This month, fMRI brain imaging celebrates its 20th anniversary. And so it should. It has come to dominate cognitive neuroscience.
Massive amounts of precious funding are poured into it and thousands of studies are published every year.
Critics say it’s not worth it – brain imaging will not explain the mind. But this criticism is premature: brain imaging is maturing and holds explanatory promise.
Fun and games
Lying in the MR scanner, you are playing rock, paper, scissors on a computer screen. Half the time, you’re told your opponent is a computer program, the rest of the time that it’s another person.
Though the sequence of play is, in fact, exactly the same, the game feels different when you believe you are playing against a person.
This a functional magnetic resonance imaging (fMRI) experiment. As you play, a massive magnetic field pulsates through your body and picks up minute changes in the blood flow of your brain.
The pattern of changes differs when you believe you play a person as opposed to when you believe your opponent is a computer.
Subtract the patterns from each other, do some more statistics, and the result is a neat coloured blob on a picture of the brain.
Since the only real difference between the playing conditions is your mental state, the difference in brain activity must be specific to that type of mental state.
So the blob signifies the part of the brain that explains why we interact differently with people and computers.
The technique for this research – functional magnetic resonance imaging – was published 20 years ago this month in Science. It caused a dramatic shift in neuroscience.
Thousands of papers have subsequently been published, all with images of blobs on brains.
All sorts of mental phenomena are now routinely scanned, from viewing simple shapes to emotional states, such as disgust, religious belief, love and beyond, to psychosis, depression and psychopathy.
We love the blobs and have become accustomed to them. No matter what the quality of the message, if it’s accompanied by images of brain blobs and explained with some neurobabble, we are ready to believe it.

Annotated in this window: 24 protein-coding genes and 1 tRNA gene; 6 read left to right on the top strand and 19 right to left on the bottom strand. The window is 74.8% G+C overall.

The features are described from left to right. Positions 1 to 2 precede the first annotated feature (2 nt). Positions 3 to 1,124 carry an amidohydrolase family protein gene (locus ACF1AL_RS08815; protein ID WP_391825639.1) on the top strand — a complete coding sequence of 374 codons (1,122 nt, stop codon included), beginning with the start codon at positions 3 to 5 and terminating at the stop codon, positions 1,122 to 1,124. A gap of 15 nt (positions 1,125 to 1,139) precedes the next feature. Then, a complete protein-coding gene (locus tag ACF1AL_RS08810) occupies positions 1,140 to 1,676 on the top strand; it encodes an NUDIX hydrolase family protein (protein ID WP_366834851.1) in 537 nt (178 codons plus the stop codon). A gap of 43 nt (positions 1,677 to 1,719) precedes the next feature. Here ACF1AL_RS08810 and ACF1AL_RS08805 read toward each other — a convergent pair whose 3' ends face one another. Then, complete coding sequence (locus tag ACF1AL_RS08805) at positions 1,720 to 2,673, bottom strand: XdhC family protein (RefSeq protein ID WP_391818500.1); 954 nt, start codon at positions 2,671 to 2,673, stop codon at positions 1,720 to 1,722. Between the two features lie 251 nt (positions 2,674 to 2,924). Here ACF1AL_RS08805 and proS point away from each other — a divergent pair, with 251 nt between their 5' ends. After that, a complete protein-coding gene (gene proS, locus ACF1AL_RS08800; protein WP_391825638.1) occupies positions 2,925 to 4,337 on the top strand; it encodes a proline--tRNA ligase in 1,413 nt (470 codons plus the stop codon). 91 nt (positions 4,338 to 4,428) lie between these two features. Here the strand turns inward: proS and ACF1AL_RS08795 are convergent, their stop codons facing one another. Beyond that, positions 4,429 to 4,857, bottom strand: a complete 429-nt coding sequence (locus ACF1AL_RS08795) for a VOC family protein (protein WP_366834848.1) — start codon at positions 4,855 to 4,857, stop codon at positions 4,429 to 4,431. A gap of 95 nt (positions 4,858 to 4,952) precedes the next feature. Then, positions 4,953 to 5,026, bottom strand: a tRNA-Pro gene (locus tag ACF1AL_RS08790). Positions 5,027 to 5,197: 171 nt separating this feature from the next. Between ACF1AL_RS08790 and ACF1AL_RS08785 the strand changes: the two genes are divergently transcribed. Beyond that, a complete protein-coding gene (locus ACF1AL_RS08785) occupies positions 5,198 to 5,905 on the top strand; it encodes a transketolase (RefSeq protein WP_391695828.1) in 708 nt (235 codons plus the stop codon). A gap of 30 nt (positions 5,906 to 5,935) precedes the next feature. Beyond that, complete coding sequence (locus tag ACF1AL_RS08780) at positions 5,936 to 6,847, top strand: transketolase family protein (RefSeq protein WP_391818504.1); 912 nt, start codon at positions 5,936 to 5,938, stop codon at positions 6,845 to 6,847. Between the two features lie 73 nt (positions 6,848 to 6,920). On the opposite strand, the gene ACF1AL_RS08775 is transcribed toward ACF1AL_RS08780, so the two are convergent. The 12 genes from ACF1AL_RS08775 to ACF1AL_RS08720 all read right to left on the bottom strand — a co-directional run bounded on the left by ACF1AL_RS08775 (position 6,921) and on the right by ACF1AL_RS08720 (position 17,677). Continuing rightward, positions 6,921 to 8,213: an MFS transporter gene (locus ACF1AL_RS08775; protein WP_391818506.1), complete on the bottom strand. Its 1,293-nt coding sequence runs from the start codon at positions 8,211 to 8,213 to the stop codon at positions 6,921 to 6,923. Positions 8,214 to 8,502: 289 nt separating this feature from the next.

The blobs, we are told, and believe, signify activity that explains the mind. But they actually do no such thing.
Blobs on brains are generally boring, misused and misunderstood. But understood in the right light, they are also exciting and will help us understand the mind.
It is boring, for instance, to confirm that when the mind changes, the brain changes. After all, the two are one. What would truly have been amazing is if fMRI had revealed changes in the mind are not accompanied by brain changes.
The exciting thing, in fact, is how brain activity changes.
Early promise vs reality
Before neuroimaging, 100 years of neurological research had used stroke patients and soldiers wounded by shrapnel to indirectly infer which part of the brain underpins which mental function.
Then it suddenly seemed everything we had learned could be evaluated directly with fMRI. We thought we would explain the mind in no time.
But reality quickly curbed this enthusiasm: fMRI doesn’t directly measure brain activity at all.
The MR scanner is a big pulsating magnet that can track minute changes in blood flow and blood flow is not thought, belief or emotion. It’s not even brain activity as such.